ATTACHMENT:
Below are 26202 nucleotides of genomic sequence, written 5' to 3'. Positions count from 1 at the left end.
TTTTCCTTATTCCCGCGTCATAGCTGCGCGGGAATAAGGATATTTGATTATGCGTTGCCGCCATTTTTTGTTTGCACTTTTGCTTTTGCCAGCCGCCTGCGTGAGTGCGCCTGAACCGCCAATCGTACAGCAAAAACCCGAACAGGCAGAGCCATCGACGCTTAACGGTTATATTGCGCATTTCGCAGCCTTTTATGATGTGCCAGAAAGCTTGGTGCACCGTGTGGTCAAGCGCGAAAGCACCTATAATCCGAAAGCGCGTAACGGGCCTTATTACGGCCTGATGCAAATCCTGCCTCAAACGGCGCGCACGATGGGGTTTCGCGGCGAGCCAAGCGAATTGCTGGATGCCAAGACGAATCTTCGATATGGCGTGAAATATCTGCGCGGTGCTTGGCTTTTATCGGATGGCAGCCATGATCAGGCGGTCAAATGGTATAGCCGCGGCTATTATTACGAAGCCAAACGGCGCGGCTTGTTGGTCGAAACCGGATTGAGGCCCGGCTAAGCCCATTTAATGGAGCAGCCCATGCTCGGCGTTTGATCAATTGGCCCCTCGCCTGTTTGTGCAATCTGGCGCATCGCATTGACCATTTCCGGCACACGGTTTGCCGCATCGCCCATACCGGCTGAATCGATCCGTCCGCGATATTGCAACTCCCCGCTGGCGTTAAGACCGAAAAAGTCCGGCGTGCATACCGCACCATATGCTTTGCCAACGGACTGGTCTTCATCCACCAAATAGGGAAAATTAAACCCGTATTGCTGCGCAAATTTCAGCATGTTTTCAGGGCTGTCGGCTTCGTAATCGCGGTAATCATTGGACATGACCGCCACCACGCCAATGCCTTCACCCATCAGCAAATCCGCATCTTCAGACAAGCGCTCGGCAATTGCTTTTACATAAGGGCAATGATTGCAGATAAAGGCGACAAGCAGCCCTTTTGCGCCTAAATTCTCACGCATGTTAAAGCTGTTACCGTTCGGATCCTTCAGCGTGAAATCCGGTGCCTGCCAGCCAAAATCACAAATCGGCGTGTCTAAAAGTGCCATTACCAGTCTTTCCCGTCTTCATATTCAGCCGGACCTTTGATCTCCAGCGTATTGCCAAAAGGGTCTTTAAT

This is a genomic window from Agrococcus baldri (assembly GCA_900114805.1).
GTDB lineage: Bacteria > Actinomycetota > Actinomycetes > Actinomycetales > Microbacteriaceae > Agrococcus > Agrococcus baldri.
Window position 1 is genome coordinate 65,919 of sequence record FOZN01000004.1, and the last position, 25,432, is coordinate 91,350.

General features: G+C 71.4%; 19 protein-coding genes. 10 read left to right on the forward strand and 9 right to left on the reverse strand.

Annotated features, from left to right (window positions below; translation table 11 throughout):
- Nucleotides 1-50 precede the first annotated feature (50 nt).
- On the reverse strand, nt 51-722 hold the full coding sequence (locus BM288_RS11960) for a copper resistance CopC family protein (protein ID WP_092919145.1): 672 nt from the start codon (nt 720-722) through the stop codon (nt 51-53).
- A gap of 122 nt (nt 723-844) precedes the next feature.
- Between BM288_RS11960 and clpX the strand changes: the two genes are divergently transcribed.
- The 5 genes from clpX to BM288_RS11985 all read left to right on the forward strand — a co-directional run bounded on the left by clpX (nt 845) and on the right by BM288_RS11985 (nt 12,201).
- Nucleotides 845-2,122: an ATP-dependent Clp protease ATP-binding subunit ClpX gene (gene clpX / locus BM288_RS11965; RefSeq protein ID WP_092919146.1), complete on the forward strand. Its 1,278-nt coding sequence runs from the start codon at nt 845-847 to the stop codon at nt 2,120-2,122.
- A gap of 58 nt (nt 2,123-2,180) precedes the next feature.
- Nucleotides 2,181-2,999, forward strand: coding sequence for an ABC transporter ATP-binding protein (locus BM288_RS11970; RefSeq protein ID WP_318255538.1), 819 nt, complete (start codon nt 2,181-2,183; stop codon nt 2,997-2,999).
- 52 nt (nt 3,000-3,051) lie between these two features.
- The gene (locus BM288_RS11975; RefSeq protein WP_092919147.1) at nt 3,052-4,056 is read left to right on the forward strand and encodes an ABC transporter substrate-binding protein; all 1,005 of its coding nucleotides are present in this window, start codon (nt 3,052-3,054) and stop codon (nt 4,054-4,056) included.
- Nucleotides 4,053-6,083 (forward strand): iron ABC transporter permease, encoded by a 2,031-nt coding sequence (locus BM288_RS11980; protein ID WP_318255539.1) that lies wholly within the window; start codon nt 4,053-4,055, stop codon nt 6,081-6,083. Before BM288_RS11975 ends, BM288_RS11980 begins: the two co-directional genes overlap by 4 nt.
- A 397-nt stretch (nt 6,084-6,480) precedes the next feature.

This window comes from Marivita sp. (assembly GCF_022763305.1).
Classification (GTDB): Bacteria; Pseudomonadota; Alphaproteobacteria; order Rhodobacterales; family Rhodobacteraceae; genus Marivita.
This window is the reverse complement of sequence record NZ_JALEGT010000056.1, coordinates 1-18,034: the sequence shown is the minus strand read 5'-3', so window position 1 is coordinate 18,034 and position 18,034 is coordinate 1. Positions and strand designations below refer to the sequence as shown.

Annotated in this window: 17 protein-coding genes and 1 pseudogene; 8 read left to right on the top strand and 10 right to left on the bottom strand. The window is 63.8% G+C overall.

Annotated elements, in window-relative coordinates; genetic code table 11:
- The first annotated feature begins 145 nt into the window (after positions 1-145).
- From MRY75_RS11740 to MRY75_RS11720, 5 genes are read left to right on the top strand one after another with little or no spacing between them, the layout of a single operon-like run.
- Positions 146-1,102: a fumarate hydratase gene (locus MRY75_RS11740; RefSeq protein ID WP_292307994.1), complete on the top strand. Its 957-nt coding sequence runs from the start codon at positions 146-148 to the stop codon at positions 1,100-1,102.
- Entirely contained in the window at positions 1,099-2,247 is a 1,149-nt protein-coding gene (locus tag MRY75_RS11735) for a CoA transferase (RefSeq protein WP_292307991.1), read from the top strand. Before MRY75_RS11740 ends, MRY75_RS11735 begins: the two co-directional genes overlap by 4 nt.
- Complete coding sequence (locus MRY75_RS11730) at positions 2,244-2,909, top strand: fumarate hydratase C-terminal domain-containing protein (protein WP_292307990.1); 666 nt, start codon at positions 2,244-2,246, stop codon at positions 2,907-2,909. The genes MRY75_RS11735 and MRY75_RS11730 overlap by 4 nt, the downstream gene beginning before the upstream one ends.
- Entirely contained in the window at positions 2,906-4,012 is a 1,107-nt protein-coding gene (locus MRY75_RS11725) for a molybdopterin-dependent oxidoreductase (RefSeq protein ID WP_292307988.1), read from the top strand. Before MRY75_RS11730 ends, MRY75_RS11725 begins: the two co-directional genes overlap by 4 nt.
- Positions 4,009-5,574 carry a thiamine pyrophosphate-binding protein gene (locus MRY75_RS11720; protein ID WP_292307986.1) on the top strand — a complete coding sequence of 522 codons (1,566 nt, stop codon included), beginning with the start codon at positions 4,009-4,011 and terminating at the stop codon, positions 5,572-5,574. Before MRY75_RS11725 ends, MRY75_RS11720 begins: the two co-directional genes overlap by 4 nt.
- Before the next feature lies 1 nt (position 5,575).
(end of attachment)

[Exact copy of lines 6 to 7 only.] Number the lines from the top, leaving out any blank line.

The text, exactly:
General features: G+C 71.4%; 19 protein-coding genes. 10 read left to right on the forward strand and 9 right to left on the reverse strand.

Annotated features, from left to right (window positions below; translation table 11 throughout):